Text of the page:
William Lee, a co-author of a study that modeled B.1.1.7′s introduction and spread in the United States, said he expects the prevalence to double every week to 10 days in Florida. His team of researchers will be watching closely to see if the genetic information indicates that outbreaks of the U.K. variant in other states were sparked by travelers returning from Florida vacations.

Walensky last week said the B.1.1.7 variant now appears to account for 1% to 4% of new cases nationally but its presence is lopsided in certain areas, without specifying those locations.

"We do not believe the variants are distributed equally across the country at this time," she said.

Major U.S. airlines have increased flights to Florida in recent weeks as signs have emerged that the market for leisure travel is rebounding, while business travel continues to lag.

Whether travel restrictions will be effective as an intervention is unclear and implementing them now could amount to "closing the barn door once the horse is out," said Robert Bednarczyk, a public health expert and assistant professor at Emory University's Rollins School of Public Health.

He noted that the B.1.1.7 variant has already spread to 34 states, even if it is more concentrated in places like Florida and California.

"With only a small fraction of samples tested for specific mutations, this is likely underestimating the amount of spread," Bednarczyk said. "In addition to what we've been asking of the population — masks, distancing, avoiding large gatherings — I think people should consider avoiding travel, especially to tourist destinations where there's a greater chance of disease spread to individuals who can take it to more places."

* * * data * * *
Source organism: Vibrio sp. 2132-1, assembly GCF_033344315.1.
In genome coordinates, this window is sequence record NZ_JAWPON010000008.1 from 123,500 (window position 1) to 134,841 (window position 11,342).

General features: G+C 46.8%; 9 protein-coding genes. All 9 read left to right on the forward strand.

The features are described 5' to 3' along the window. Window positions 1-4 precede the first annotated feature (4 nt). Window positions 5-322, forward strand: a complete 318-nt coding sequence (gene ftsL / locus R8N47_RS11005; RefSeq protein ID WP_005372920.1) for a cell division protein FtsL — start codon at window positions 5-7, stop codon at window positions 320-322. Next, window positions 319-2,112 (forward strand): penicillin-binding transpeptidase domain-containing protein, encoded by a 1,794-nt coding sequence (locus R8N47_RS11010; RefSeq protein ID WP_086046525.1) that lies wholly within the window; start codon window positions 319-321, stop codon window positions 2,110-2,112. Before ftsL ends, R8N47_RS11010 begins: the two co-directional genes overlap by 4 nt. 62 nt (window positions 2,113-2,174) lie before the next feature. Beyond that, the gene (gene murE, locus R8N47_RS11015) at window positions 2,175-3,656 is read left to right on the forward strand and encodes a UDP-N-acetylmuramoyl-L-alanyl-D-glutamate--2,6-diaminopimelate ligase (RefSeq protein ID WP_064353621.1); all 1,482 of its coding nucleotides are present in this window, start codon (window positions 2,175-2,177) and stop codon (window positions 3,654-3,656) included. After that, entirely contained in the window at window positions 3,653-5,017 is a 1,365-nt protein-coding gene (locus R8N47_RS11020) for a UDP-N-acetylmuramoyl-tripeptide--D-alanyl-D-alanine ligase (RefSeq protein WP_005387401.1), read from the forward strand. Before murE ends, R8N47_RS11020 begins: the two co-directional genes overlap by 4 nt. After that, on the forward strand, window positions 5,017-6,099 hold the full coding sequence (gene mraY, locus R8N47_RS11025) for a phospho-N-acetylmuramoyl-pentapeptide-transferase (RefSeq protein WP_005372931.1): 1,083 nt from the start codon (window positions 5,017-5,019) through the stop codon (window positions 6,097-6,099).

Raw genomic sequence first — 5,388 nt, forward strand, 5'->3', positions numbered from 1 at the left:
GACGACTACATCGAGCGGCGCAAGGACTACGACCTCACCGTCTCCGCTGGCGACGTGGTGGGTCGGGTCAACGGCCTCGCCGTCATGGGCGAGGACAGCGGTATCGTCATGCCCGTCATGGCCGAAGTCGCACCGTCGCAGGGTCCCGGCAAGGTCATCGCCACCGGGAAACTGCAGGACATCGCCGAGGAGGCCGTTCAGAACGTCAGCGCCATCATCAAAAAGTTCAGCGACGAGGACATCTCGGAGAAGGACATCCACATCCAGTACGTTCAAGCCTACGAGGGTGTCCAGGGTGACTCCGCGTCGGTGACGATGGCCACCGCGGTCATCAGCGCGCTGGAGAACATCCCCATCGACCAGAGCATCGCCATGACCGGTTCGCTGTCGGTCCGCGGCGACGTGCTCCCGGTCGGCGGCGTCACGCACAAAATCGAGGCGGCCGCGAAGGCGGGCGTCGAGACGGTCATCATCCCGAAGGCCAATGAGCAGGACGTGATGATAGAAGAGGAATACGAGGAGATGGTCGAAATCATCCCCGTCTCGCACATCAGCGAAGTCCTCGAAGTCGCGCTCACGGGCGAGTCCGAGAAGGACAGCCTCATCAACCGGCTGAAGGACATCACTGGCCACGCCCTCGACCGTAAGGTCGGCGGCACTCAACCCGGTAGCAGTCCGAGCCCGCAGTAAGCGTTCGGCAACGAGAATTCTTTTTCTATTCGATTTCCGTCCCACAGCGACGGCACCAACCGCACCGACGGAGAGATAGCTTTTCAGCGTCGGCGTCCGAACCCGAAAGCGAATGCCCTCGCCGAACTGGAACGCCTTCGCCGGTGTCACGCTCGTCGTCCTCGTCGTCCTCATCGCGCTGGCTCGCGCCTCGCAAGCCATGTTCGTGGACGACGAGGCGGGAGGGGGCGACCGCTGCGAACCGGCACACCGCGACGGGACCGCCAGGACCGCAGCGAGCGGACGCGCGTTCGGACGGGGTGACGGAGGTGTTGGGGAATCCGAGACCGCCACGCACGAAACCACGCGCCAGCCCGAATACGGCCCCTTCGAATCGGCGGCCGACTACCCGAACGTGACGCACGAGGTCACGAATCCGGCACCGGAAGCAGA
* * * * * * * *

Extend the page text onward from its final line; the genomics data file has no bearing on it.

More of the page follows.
But even if it's too late to halt the spread of the variant, a travel restriction could at least slow its exportation, said Stephen Kissler, an immunology and infectious disease expert with Harvard T.H. Chan School of Public Health.

Kissler said that the arrival of COVID-19 vaccines has given public health officials added incentive to impose travel restrictions, even if they would only slow the spread of the variant, because it gives them a longer window to get people protected from the virus before they are infected.

"Right now we're in a race with the virus trying to get people vaccinated as quickly as possible, and B.1.1.7 is one of the most serious threats to that," he said.

Federal officials have restricted domestic travel for individuals with infectious diseases in the past, but a broad restriction to a larger population that may have been exposed would be new.

On Biden's first day in office, he signed an executive order mandating the use of masks at all airports and on all commercial flights, ferries, trains and intercity buses.

While the federal government has sole authority over international borders, it defers to states over domestic quarantines during public health emergencies.

(© Copyright 2021 CBS Broadcasting Inc. All Rights Reserved. The Associated Press contributed to this report.)